No resource is more vital to the survival of the human species than water. Beyond its obvious life-sustaining properties, water is a critical component for all aspects of human life. It feeds agriculture and energy production, drives industrial processes and transportation systems, and nourishes the ecosystems that we depend upon. Yet through waste and mismanagement, careless pollution, and ever-surging demand, humankind is careening toward a day when there will not be enough water for most people.
If we continue along our current path, the majority of humans will face chronic water shortages within two generations, widening the gap between the haves and the have-nots. City managers worldwide will be forced to decide how water should be deployed; and there will not be enough to go round. Nations will become even more vulnerable in the face of drought and extreme weather. And the pursuit of ever-dwindling resources will trigger land-grabbing and conflict, pitting nation against nation, and neighbour against neighbour.
It doesn't have to be this way. If we can focus on strategies that reduce demand and waste, establish practical policies, and apply smart technology for efficient use and monitoring, humankind can more sustainably manage this precious resource. But we must recognise that there can be no one-size-fits-all approach.
History can provide inspiration. Consider the ancient aqueduct system built in the 4th Century that supplied Constantinople with water from 250km away; or the great water systems of the early industrial era, such as the watersheds, tunnels, aqueducts and reservoirs that fed – and continue to feed – New York City. Built between the 1890s and 1940s, this infrastructure still sustains some nine million people with over 1.2 billion gallons of drinking water every day.
At around the same time, in the Netherlands, a massive earth dam project called the Zuiderzee and Delta Works transformed a shallow inland sea of 1,350 sq miles (3,500 sq km) into both fertile agricultural land and a coastal buffer that reduced flooding and provided fresh water. In that ambitious project, pumping stations were able to drain the enclosed land, or polder, within six months. Then, a network of drainage canals with smaller ditches that connected to larger ones were dug to further drain the soil, making it arable. Reeds were then seeded across the site to dry out the new land before they were replaced by rapeseed, and then rye, wheat, barley and finally oats. Ultimately, other crops could be planted on an area that was once covered with salt water.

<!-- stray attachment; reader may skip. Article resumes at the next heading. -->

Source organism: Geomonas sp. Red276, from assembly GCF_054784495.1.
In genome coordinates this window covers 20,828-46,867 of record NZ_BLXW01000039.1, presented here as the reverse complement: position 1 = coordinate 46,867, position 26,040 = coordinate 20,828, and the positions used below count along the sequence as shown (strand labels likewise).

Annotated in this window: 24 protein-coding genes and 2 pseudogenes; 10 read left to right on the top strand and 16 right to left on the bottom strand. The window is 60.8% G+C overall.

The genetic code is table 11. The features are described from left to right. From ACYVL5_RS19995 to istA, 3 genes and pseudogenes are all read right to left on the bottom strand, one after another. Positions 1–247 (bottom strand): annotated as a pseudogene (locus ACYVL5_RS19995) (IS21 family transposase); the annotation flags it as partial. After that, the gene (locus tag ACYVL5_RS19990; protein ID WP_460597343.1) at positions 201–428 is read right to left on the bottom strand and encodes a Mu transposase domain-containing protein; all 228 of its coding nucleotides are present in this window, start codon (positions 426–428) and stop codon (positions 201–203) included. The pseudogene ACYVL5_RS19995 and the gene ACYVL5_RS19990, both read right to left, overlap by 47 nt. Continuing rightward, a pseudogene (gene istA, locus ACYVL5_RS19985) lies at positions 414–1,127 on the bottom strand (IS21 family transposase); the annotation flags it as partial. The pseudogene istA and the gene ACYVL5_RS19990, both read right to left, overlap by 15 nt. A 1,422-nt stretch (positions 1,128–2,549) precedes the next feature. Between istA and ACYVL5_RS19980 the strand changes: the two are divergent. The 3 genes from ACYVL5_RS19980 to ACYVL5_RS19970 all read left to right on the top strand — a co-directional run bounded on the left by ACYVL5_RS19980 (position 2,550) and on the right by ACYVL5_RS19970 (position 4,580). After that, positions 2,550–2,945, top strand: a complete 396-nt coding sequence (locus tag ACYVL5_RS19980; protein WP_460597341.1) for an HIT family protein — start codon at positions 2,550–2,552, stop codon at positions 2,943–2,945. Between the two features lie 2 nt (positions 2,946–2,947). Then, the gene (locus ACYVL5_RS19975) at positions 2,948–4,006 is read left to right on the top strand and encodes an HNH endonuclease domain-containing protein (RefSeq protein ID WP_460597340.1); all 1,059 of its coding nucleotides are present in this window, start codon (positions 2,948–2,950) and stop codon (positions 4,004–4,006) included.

Pure and simple
Rethinking the spatial distribution of resources is one strategy that can have tremendous impact on reducing demand, improving available volumes of grey water and enhancing efficiency of infrastructure. To this end, at the regional level, we would have to examine the symbiotic relationship between urbanisation and industry patterns.
We can make drinking water from water used by industry. For example, a new groundwater replenishment system in California’s Orange County creates near distilled water from secondary wastewater after filtering and disinfecting it with ultraviolet light. It has the potential to support 500,000 people. Additionally, it recharges a vast groundwater basin that supplies water to 20 cities and water agencies, serving more than 2.3 million Orange Country residents.
Treated water can also be put to industrial use. Such is the case in agriculture, particularly in arid climates. For example, Jordan’s Water Authority is presently treating domestic wastewater for re-use in agriculture; water is an incredibly precious resource in this part of the world.
Another widely used process for treating water that can expand our resources is desalinisation. However, desalinisation is energy-intensive and creates a hyper-saline brine that, when discharged, can harm aquatic ecosystems. Advances in this technology have moved from an energy-hungry distillation process to a reverse osmosis process (essentially, pushing saltwater through a membrane) and now to the utilisation of carbon nanotechnology, which also reduces energy use (though not waste). Researchers are also exploring practical ways to treat brine. Rather than discharging brine into the ocean, scientists are developing multiple mixing ponds as wetlands to reduce the toxicity of the brine as well as to cultivate habitat. Conceptually, this method of treatment has precedent. In Shanghai, in a project known as Houtan Park, artificial wetlands have been used to treat polluted waters along the city’s Huangpu riverfront.